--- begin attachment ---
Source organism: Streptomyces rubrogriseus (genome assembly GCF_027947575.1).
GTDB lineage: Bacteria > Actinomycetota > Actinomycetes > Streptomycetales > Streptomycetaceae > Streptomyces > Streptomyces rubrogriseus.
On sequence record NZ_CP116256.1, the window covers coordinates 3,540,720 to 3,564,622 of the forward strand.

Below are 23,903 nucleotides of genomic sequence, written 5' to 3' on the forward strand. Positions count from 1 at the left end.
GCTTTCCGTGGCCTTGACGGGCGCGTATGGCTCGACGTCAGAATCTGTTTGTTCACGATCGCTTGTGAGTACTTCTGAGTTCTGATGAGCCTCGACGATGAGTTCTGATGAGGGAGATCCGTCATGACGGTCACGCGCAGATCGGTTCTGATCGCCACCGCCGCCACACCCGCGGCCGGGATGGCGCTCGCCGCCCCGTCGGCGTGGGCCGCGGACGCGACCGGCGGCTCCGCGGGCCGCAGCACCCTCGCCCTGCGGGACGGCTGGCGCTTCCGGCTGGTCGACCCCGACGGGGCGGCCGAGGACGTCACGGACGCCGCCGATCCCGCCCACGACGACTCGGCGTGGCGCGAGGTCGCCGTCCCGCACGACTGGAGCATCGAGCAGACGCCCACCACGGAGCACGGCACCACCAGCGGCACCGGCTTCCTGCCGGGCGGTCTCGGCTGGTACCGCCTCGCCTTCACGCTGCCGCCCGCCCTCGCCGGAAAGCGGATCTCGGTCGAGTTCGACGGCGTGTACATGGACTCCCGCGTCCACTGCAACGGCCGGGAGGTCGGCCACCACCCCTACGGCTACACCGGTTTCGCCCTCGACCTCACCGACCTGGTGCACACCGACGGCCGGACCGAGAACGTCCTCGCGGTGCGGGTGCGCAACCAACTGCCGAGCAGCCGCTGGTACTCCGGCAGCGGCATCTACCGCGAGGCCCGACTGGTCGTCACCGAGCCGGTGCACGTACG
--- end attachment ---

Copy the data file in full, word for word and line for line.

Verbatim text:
Source organism: Streptomyces rubrogriseus (genome assembly GCF_027947575.1).
GTDB lineage: Bacteria > Actinomycetota > Actinomycetes > Streptomycetales > Streptomycetaceae > Streptomyces > Streptomyces rubrogriseus.
On sequence record NZ_CP116256.1, the window covers coordinates 3,540,720 to 3,564,622 of the forward strand.

Below are 23,903 nucleotides of genomic sequence, written 5' to 3' on the forward strand. Positions count from 1 at the left end.
GCTTTCCGTGGCCTTGACGGGCGCGTATGGCTCGACGTCAGAATCTGTTTGTTCACGATCGCTTGTGAGTACTTCTGAGTTCTGATGAGCCTCGACGATGAGTTCTGATGAGGGAGATCCGTCATGACGGTCACGCGCAGATCGGTTCTGATCGCCACCGCCGCCACACCCGCGGCCGGGATGGCGCTCGCCGCCCCGTCGGCGTGGGCCGCGGACGCGACCGGCGGCTCCGCGGGCCGCAGCACCCTCGCCCTGCGGGACGGCTGGCGCTTCCGGCTGGTCGACCCCGACGGGGCGGCCGAGGACGTCACGGACGCCGCCGATCCCGCCCACGACGACTCGGCGTGGCGCGAGGTCGCCGTCCCGCACGACTGGAGCATCGAGCAGACGCCCACCACGGAGCACGGCACCACCAGCGGCACCGGCTTCCTGCCGGGCGGTCTCGGCTGGTACCGCCTCGCCTTCACGCTGCCGCCCGCCCTCGCCGGAAAGCGGATCTCGGTCGAGTTCGACGGCGTGTACATGGACTCCCGCGTCCACTGCAACGGCCGGGAGGTCGGCCACCACCCCTACGGCTACACCGGTTTCGCCCTCGACCTCACCGACCTGGTGCACACCGACGGCCGGACCGAGAACGTCCTCGCGGTGCGGGTGCGCAACCAACTGCCGAGCAGCCGCTGGTACTCCGGCAGCGGCATCTACCGCGAGGCCCGACTGGTCGTCACCGAGCCGGTGCACGTACG